30 September 2004 | top of page
"Star Wars" was in the top 20 movie searches when Yahoo began tracking 'buzz' in 2000. It's never left the top 20.
You know it's great Art if the eyes follow you around the room.
Lara Croft invades bucolic needlepoint landscapes, wreaks aesthetic havoc. (thanks, Paul)
Fictional 'user personas' can help you design a better product or web site. Give these characters enough detail so that they're useful, without letting them become too highly focused on the specifics of a task or scenario.
Consider also developing 'group' personas to help you develop applications or tools for social interaction: "It’s difficult to imagine teleconferencing software without thinking about two groups--one at either end of the connection--using it; sometimes these are groups of executives, sometimes they’re technical collaborators, sometimes they’re mixed. Each of these different groups has a different set of needs and expectations from the software, and each can be modeled as a group persona, rather than as individual users."
History's notable films, reconsidered: seriously, who names a sled?
On Route 66, near Amarillo, Texas, ten graffiti-covered Cadillacs are buried nose-down in a dusty wheat field. Cadillac Ranch is one of a handful of "Great Monuments [that] are rhapsodised as the embodiment of American hopes and dreams, folly and failure, art and commerce, materialism and spiritualism."
Here's a band that understands the online music market: Green Day is selling pre-printed blank CDs with the artwork of their last five major-label albums. They suggest you burn your digitally-purchased Green Day music onto them. (via BoingBoing)
Trying to describe the fourth Florida hurricane, journalists have finally run out of cliches.
"The paranoid-reductionist formula goes like this: People connected by money, greed, and ideology are building institutions to foist their self-centered agendas--and corrupt ideas--on the easily hoodwinked masses. These people are so unscrupulous and cunning that they're willing to present the most outrageous untruths as fact." Does "Harper's" editor Lewis Lapham really believe this? Why did he 'fictionalise' (that is, invent) his account of attending a political convention? What happened to the magazine's journalistic integrity?
30 September 2004 | top of page
Dating on the web: first, get yourself a pair of smittens...
Confessions of an elephant polo groupie: "The cheerleader has a light beard and waves pink Mylar pom-pons. He screams at a transsexual who's whacking a black-and-orange polo ball with a 6-foot wooden mallet. A British industrialist blocks the shot. Their mounts--Asian elephants--bellow and bray as they are urged down the field."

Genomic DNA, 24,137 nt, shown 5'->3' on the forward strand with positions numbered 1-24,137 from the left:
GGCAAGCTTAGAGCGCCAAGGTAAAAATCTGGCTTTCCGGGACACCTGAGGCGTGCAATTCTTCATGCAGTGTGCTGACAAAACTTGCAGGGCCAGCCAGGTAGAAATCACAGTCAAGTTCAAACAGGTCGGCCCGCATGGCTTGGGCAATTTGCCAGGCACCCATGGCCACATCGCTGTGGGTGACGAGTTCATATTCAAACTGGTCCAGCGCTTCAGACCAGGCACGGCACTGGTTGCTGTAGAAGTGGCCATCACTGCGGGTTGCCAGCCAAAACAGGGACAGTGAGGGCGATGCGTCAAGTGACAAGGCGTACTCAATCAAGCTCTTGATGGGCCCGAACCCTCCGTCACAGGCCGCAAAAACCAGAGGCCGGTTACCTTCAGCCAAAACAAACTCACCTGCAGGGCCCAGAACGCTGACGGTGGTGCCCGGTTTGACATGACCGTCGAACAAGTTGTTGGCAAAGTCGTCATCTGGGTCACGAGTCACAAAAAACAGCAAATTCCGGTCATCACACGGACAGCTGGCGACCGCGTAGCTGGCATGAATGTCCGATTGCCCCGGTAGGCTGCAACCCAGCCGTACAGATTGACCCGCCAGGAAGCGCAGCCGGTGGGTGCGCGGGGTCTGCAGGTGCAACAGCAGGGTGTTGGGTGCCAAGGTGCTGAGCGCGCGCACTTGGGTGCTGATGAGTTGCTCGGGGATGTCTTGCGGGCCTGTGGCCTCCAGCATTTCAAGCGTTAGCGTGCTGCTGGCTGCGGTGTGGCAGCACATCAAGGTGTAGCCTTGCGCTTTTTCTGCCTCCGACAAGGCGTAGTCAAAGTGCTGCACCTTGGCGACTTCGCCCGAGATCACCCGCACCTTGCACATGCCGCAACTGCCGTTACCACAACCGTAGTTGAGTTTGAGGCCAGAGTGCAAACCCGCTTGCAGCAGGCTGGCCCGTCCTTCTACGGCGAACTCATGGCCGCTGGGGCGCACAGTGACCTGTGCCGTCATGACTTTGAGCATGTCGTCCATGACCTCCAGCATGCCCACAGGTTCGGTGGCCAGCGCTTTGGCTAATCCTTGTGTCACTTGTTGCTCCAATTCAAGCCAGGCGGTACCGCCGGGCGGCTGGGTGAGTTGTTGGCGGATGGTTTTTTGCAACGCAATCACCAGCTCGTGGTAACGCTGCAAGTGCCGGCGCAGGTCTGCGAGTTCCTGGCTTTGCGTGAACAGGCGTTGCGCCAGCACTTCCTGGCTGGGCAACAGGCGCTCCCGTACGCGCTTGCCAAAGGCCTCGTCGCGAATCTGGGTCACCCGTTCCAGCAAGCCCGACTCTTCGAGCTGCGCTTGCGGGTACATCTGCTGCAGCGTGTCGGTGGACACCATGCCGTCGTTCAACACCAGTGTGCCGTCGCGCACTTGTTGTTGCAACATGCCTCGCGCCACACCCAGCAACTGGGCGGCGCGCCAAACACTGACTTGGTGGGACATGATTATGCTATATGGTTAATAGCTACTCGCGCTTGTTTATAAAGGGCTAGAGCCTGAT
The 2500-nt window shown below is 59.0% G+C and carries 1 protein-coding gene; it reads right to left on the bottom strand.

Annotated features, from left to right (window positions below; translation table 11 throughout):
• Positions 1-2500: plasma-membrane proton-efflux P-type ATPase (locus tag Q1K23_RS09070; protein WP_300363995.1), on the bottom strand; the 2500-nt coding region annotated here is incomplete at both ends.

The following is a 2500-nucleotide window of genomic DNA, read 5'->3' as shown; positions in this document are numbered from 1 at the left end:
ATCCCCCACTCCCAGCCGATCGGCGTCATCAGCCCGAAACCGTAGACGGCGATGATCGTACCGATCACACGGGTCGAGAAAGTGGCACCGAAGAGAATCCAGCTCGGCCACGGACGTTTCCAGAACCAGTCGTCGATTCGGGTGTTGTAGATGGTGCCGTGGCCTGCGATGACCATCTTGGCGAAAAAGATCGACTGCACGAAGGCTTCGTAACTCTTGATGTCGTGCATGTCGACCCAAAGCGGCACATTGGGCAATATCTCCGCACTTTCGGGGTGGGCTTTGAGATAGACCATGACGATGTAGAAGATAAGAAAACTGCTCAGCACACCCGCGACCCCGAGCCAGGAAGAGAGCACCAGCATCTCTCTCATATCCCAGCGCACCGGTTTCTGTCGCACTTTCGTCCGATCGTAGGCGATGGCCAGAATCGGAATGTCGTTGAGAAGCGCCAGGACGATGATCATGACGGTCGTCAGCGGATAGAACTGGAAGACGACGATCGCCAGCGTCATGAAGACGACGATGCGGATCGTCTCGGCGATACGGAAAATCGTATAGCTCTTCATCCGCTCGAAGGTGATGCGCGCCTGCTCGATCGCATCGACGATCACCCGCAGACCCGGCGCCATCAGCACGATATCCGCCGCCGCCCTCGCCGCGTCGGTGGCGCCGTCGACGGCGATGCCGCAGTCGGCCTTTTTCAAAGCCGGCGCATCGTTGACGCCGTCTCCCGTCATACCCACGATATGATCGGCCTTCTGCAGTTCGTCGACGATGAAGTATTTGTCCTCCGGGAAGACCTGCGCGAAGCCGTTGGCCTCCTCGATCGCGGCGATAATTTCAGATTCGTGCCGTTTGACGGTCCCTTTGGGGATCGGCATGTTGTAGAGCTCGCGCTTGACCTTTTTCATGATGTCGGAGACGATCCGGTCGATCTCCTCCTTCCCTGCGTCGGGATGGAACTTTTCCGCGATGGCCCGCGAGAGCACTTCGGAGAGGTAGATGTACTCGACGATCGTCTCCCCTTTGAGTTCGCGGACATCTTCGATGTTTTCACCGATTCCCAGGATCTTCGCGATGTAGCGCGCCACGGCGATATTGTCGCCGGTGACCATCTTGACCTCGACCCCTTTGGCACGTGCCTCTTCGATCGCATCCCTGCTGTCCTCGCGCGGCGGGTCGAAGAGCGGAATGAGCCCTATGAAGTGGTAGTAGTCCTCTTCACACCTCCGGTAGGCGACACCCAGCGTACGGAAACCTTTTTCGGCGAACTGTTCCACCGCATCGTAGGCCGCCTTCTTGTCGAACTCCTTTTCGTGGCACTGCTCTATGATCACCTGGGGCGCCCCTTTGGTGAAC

Getting bored with the standard "Oh, GOD!" in the bedroom? Expand your repertoire with the Victorian Sex Cry Generator (contains rude bits). "Oh, insupportable delight! Oh! Superhuman rapture!" (Actually, I personally prefer John Donne quotes.)
Indoor fun, circa 1859: how to make hand-shadows on the wall.
The old Hitch Hiker's Guide to the Galaxy text game has been tarted up with some new graphics, but it's as wonderfully frustrating as ever--and you can contribute new illustrations for The Book, too.
Honda's diesel advertisement for British television is a beauty. I liked it so much, for a moment I forgot to loathe four-wheel drives. (Requires Shockwave and sound) (thanks, Andrew)
The New York Times reports in Beijing there is "outrage over the demolition of traditional neighborhoods--particularly the hutongs where extended families have lived for centuries in a tight fabric of single-story buildings connected by thin alleys--and the forcible eviction of their residents.... Some residents selected for relocation have responded by killing themselves in grisly public protests, including a few cases of self-immolation." Yet the gist of the Times story is not that people are burning themselves to death to save their neighborhoods, but that China is cutting back US$37 billion in work in Beijing for Starchitects.
In May we noted the emergence of Pacmanhattan, in which people dress up as Pacman characters and play the classic video game in real life, around the streets of Manhattan. A wacky way to get some exercise :-) Now Howard Rheingold has collected a list of other 'live' games from around the world: there was even one in Adelaide this year, for the Fringe Festival.
The Childhood Goat Trauma Foundation was created in 1982 by a small group that originally came together as a an informal support group for problems that were the result of traumatic experiences at petting zoos as children.
"Steven Pinker is a psychologist. Rebecca Goldstein is a novelist. Both are obsessed with realism and the pursuit of objective knowledge. They met to talk about consciousness, game theory, and gossip."
30 September 2004 | top of page
17 Dec: the
sock has flipped